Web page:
Recruitment 4.0 - Automation and AI: Walk Before You Run

The Business Transformation Network recently hosted an event on "Recruitment 4.0 - Automation and AI: Walk Before You Run”, at the Bloomsbury Hotel in London. 

The conversation was open and varied, touching on a wide variety of subtopics under the enormous initial topic including:

1. What is the associated fear, fascinations and possibilities?

2. What is an automation first mindset and are we ready?

3. Should HR take a leadership position when considering the future of work, and automation as a key driver of the future?

Technology is often seen as being able to maximise candidate experience, whilst cutting costs, red tape and time to hire, by predicting fit and hiring accordingly; but are organisations really and truly leveraging technology to deliver these world-class talent programmes that they can, or do we not really have our finger on the pulse? In the current paradigm, leadership in organisations are placing pressure on executives across businesses to embrace digital and technology first strategies, but is HR still concerned that too much technology will undermine the human touch? 

Predominantly when discussing technological advancements in recruitment, people often refer to AI and automation, but there are three main types of AI that are being conflated in these conversations:

Narrow AI: Artificial Intelligence that we encounter daily that is set to a specific set of data only (weather apps or computers that can play chess etc.).

General AI: Artificial Intelligence that matches human intelligence (in essence being able to perform any sentient action a human can).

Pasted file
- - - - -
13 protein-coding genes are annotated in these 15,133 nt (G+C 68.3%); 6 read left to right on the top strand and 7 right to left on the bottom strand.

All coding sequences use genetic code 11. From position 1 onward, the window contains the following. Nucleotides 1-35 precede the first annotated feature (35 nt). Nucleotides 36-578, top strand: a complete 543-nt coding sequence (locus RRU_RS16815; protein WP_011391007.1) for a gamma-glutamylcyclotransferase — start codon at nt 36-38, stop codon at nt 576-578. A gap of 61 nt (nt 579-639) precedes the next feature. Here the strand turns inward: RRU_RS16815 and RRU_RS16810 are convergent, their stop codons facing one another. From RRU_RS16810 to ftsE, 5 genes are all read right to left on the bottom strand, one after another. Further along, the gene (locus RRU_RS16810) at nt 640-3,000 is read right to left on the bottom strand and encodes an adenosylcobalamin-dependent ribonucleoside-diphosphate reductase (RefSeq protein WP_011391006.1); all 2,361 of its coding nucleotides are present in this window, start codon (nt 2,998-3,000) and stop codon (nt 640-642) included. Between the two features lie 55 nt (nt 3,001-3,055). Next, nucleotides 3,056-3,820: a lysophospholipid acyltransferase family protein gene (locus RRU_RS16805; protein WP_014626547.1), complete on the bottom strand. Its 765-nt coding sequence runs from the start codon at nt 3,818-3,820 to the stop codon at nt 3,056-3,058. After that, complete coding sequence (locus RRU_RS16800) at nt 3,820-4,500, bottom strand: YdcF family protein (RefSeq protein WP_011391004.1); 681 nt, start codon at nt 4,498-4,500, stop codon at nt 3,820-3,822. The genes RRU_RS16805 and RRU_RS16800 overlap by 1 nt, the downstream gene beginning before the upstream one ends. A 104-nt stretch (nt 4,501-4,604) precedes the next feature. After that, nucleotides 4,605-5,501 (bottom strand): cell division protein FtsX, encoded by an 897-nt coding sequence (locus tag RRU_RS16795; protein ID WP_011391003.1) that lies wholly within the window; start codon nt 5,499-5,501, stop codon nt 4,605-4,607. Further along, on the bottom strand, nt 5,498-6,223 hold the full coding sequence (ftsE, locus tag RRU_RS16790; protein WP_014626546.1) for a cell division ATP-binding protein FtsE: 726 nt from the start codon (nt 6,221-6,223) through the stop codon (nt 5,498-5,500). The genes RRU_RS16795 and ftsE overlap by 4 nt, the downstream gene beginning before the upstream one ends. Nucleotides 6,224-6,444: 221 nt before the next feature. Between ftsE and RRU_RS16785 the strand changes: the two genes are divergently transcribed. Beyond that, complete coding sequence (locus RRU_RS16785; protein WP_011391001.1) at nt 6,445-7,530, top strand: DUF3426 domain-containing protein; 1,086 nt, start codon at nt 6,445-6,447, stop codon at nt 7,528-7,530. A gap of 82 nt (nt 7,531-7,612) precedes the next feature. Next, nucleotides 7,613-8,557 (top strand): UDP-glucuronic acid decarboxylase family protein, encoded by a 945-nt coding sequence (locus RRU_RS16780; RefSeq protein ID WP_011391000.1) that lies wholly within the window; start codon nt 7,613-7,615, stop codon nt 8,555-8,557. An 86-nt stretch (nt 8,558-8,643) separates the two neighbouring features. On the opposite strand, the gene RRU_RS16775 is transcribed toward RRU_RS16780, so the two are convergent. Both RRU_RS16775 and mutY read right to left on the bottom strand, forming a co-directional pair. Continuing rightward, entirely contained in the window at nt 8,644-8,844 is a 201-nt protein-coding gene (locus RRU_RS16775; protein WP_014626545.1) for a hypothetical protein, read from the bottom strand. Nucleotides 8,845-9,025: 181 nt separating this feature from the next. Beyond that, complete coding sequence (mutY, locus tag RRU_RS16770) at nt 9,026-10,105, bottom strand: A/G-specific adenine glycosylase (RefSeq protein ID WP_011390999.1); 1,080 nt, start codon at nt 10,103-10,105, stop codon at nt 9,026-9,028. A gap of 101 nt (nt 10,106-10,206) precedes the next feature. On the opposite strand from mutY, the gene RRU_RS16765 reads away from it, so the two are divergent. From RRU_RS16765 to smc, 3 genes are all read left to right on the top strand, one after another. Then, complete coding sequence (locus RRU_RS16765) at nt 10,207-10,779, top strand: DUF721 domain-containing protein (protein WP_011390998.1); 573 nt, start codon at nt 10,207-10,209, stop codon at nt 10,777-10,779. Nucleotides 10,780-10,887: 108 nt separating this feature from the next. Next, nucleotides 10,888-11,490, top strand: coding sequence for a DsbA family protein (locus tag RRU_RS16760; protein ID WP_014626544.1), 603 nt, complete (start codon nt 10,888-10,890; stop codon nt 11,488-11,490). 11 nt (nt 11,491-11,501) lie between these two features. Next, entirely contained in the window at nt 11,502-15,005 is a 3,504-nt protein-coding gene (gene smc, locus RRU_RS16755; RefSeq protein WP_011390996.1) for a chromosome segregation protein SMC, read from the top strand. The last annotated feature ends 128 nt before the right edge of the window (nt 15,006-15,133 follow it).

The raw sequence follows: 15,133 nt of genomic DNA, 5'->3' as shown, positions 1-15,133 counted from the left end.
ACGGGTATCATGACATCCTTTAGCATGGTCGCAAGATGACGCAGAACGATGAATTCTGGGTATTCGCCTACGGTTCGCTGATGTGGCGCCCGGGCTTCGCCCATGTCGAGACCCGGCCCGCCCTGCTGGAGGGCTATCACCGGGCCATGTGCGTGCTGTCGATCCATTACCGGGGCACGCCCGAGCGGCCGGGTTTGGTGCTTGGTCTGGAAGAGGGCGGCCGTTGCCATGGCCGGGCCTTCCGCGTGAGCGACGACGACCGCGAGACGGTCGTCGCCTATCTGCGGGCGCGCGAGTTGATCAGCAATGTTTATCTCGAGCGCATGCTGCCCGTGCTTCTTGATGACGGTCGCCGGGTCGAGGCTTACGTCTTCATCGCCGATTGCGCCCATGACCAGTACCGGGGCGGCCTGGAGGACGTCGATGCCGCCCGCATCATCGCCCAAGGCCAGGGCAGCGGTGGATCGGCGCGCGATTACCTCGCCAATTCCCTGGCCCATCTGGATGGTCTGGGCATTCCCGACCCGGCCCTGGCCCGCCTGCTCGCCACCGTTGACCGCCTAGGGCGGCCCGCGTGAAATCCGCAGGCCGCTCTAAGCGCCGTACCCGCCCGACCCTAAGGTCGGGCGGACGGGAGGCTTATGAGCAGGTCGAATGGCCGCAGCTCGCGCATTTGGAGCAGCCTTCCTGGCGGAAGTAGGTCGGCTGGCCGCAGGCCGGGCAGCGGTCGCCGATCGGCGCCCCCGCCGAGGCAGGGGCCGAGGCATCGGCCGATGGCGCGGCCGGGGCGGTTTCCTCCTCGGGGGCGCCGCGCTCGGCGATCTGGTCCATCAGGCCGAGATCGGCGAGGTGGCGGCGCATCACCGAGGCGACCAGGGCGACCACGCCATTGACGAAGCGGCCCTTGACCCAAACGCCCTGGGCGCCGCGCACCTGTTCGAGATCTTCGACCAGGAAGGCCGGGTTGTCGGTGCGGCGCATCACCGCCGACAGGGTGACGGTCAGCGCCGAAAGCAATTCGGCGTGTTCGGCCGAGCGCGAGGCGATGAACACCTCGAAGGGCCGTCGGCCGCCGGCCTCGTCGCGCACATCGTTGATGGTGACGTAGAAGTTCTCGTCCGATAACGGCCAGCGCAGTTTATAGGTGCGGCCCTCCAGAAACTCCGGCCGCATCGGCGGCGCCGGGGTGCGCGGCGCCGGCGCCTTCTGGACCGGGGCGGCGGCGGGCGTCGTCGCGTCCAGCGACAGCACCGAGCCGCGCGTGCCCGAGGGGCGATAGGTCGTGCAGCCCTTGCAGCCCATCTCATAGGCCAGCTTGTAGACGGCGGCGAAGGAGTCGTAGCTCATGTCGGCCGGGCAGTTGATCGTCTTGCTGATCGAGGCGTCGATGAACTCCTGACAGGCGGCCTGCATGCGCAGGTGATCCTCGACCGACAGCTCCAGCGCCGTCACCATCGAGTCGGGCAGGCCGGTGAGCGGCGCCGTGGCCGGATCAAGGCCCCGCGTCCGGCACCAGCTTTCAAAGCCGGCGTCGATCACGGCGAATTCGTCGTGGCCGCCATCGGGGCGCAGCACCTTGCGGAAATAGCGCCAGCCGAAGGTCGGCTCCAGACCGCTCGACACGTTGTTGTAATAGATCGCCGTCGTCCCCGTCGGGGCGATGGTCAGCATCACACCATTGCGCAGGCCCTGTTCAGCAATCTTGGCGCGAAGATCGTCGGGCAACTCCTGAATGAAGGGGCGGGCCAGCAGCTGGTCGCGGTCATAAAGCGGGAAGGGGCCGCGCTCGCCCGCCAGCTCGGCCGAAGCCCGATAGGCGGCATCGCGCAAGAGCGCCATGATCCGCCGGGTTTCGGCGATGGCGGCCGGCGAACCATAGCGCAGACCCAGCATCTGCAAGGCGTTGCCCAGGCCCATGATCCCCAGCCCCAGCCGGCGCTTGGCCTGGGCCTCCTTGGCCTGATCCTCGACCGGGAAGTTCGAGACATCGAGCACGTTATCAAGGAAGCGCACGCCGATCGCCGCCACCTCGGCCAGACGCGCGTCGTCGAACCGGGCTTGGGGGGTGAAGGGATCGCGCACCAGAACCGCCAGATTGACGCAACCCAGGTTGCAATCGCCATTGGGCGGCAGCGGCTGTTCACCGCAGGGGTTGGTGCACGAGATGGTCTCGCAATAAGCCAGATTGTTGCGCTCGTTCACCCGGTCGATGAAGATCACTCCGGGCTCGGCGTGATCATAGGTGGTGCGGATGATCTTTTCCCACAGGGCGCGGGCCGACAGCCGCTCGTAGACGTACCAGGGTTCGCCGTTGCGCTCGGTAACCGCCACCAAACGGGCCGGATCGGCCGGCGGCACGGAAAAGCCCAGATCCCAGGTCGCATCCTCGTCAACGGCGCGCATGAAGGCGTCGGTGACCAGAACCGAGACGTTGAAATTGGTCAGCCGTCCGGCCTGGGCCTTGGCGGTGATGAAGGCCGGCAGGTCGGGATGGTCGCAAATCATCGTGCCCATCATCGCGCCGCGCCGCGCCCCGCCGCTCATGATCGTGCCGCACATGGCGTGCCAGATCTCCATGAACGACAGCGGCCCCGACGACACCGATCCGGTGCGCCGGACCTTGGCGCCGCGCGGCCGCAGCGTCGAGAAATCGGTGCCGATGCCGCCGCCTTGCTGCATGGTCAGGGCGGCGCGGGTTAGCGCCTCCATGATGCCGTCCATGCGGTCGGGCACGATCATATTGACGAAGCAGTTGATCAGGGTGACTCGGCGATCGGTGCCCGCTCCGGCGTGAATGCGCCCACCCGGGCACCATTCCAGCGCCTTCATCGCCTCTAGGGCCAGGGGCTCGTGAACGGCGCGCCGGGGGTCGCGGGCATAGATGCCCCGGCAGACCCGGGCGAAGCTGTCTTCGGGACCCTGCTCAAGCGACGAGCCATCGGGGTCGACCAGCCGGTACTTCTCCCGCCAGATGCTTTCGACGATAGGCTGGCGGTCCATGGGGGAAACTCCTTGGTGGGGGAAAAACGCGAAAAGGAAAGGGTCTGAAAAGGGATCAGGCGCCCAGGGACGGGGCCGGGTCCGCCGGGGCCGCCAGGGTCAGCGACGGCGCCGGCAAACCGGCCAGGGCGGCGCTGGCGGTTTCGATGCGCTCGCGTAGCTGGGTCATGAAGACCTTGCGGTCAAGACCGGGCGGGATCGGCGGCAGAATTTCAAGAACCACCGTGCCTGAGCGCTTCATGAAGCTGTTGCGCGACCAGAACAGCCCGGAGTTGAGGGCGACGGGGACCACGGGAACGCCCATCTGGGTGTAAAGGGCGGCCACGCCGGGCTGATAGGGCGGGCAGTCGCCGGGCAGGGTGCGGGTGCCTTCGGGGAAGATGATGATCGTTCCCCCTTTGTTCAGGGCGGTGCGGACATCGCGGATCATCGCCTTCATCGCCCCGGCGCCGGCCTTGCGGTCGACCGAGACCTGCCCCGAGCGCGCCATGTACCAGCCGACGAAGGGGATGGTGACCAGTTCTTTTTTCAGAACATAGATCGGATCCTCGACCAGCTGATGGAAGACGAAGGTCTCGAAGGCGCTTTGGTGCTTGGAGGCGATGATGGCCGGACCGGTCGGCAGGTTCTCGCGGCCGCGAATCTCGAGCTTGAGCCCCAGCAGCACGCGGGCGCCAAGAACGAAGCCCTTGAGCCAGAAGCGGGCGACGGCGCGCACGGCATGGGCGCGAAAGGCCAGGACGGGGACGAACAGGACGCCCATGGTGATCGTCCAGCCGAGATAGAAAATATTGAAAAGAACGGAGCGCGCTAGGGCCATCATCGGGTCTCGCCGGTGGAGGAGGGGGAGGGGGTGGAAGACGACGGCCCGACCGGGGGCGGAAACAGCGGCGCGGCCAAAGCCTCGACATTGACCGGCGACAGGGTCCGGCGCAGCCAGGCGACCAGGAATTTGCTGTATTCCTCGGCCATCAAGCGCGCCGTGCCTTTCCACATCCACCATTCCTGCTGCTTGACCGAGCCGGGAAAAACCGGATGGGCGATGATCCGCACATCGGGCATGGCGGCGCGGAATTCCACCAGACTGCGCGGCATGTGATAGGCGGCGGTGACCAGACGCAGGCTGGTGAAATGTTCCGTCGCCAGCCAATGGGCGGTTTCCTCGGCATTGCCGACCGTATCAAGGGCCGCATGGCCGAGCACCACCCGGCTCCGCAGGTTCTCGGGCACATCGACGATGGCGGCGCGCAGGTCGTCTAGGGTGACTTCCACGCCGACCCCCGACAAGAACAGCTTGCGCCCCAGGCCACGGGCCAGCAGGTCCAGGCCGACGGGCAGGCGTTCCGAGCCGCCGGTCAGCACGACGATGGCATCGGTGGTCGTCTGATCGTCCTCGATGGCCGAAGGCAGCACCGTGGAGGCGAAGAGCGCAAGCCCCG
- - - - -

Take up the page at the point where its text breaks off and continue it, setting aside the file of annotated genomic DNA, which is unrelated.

Super AI: Artificial Intelligence that surpasses human intelligence in all aspects (from creativity, to problem-solving and general knowledge).

Having defined this, the conversation progressed to looking at Automation and AI, the discussion around it and began to focus on what is the associated fear, fascinations and possibilities of AI and technological advancements?

There can easily be two main camps for reactions to Automation and AI and technological advancements; Fear and Fascination.

Fear is associated to the general acceptance of using Automation and AI, with attendees agreeing that Diversity and Inclusion (D&I) teams are the most scared, which tends to be where the initial issue of integrating Automation and AI into recruitment starts. Having acknowledged this, attendees further explored what was causing this fear, identifying that previous, highly publicised Automation and AI errors have shown it in a light that had made people apprehensive of fully embracing it as it could be missing something or developing itself through machine learning to miss a specific grouping on purpose, thus creating bias. Regardless of this, these are primarily human traits, meaning that they could be happening in current hiring processes anyway... Another fear associated with the implementation of Automation and AI, is that our education (at all levels, from school to in-company) within this area are particularly lax, meaning people don't understand how Automation and AI functions and what it does, and people fear what they don't understand.

On the other hand, fascinations stem from the possibility of increasing the speed of the processes, making them more efficient and less time-consuming, thus potentially decreasing cost marginally. Following this, another fascination, which directly opposes the possibility to cancel out the potential for human error, which in it's own way cost's companies greatly.